The ‘Know Our Place’ Project #1: Knowing Whitehall

Mon 21/Nov/22

The ‘Know Our Place’ Project #1: Knowing Whitehall


Join us on a journey through Whitehall Historic House. Over a series of articles we’ll be delving into the ‘Know Our Place’ project, a 7 year endeavour to revitalise the home from the past in the heart of Cheam Village. We start with the ‘Knowing Whitehall’ stage, looking at how the building has connected Cheam’s heritage to its community.


Whitehall Sketch


Whitehall Historic House first came into being around 1500. A phrase like “500 year history” may easily fly over your head but (to put that into context), every week people walk by walls that witnessed everything between the ascension of Henry VIII to the throne, to the invention of the internet. Today you can make wooden floorboards creak, just as Queen Elizabeth I may have done (more on that later). Visitors can read the story of the building, and Cheam itself. From the Georgian, Victorian and Edwardian details in the design, to the old village’s heralded pottery and farming exploits, to stories of Cheam men and women contributing to the first world war. Cheam’s history is at the heart of Whitehall’s story.

“I think it’s very much the history that this building provides to the local area. It tells a story of Cheam, and I think that’s something that you don’t really find in many areas. Especially in London nowadays, they don’t have that heritage’s really unique to this area, so I think that is something we should really cherish.” - Whitehall Historic House visitor


'Cheam Serves the Nation' display in Whitehall Historic House

'Cheam Serves the Nation' display in Whitehall Historic House


Despite its name, Whitehall Historic House wasn’t built as a house at all. Since the layout doesn’t fit with conventional house plans of the time it’s thought to have originally been a wool warehouse, due to the local farming land and wool having substantial economic value at the time. Over the following centuries the house would be extended and modified into the curious puzzle of rooms that have entertained mercenary philosophers, merchant captains and modern audiences.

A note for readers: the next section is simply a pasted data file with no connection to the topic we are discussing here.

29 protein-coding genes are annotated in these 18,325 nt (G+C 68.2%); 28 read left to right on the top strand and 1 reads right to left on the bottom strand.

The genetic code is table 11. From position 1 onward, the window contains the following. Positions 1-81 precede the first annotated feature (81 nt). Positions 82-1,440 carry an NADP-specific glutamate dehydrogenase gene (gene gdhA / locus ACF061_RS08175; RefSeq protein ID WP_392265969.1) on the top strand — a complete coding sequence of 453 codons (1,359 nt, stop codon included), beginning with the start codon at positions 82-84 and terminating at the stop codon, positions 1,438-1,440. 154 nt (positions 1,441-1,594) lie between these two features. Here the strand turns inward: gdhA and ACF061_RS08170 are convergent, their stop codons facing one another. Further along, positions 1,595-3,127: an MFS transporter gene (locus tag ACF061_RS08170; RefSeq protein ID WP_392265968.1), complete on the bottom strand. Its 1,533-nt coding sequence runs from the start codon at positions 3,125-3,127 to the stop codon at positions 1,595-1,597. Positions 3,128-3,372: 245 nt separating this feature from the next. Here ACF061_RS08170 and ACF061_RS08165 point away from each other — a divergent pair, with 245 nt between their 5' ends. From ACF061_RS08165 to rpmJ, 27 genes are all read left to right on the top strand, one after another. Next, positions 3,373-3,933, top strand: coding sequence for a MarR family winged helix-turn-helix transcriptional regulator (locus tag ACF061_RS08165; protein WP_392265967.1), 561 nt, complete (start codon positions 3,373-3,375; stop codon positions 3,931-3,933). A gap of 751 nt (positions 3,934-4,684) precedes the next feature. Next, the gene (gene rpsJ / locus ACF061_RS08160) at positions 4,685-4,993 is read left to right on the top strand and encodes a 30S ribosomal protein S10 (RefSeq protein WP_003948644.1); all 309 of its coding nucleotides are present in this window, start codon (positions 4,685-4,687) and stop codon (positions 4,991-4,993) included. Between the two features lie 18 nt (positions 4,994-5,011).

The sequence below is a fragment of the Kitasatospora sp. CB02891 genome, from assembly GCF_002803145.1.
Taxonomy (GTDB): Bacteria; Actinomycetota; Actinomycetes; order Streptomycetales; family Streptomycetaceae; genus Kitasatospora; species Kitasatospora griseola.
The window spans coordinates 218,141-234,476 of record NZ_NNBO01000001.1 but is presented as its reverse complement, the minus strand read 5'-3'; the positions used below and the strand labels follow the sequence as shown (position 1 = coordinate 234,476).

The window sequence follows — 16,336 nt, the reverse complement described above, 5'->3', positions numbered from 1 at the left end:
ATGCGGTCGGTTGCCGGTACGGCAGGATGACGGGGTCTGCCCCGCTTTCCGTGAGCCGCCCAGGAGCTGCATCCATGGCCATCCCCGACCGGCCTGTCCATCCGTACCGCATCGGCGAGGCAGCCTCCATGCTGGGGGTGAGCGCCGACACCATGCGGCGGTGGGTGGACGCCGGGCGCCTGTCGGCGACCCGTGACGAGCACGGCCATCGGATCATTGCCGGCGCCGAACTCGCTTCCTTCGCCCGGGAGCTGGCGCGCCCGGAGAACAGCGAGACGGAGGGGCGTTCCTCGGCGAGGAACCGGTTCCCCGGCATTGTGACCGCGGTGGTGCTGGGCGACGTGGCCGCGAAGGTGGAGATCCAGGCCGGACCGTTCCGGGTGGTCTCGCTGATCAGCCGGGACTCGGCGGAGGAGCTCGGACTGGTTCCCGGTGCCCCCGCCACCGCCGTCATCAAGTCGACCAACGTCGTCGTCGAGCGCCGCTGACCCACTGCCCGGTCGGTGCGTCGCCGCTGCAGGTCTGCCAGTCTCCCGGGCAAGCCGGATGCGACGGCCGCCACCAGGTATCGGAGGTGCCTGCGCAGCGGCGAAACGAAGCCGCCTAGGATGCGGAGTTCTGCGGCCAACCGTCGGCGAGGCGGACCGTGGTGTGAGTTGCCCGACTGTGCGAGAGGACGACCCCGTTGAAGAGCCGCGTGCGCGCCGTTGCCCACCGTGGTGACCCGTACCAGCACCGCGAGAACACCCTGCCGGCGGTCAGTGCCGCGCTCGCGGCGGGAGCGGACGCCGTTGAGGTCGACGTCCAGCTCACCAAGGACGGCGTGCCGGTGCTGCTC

Whitehall Historic House has a fabled brush with royalty. After Henry VIII constructed Nonsuch Palace (consequentially giving Cheam new relevance), Queen Elizabeth I is believed by some to have held an impromptu council meeting in the house. Speculation also suggests a royalist sympathiser around the time of King Charles I may have been an early occupant of the house. The word “remember” is imprinted on a door found in the attic, thought to be his final word before being beheaded in 1649 - and showing support for the executed King could have made the residents guilty of treason.


The door with "Remember" etched on the surface

The door with "Remember" etched on its surface


Of the many interesting characters to call Whitehall their home, James Boevey stands out with an illustrious career as a merchant, lawyer and owner of the former Royal Forest of Exmoor in Somerset (over 18,000 acres large). James lived in Whitehall from 1679, where rumours allege he may have used the gardens to illegally manufacture coins. During his life he’d written several works on the topic of “Active Philosophy” which could be seen as the 17th century equivalent to self-help literature - insights potentially gained due to being very well-travelled. James Boevey was as complex as he was intrepid.

The most recently known residents to live there were the Killick family. From 1742, it was owned by (and passed from) John Killick, to his son Captain James Killick, who co-founded ‘Killick Martin’, a Transportation & Logistics company that still operates today. It passed to James’s son William Killick, then to his daughters Charlotte and Harriet Killick who opened it up for student boarding for the local Cheam School. Their niece, Penelope Muller (née Noakes) lived in the house from 1882 and it eventually passed to her daughters, Susan Mary and Harriet Maud Muller. They passed it to their niece Doris Mills, where it was bought by Sutton Council in 1963. That’s 7 generations and over 200 years under the ownership of one family lineage.


Since then, with the help of the National Lottery Heritage Fund and a building refurbishment, Sutton Council’s Cultural Services host a range of events and activities to the modern public, which we’ll be talking about in the next article.



Find out more about Whitehall Historic House and book your place now to visit the building or attend an event.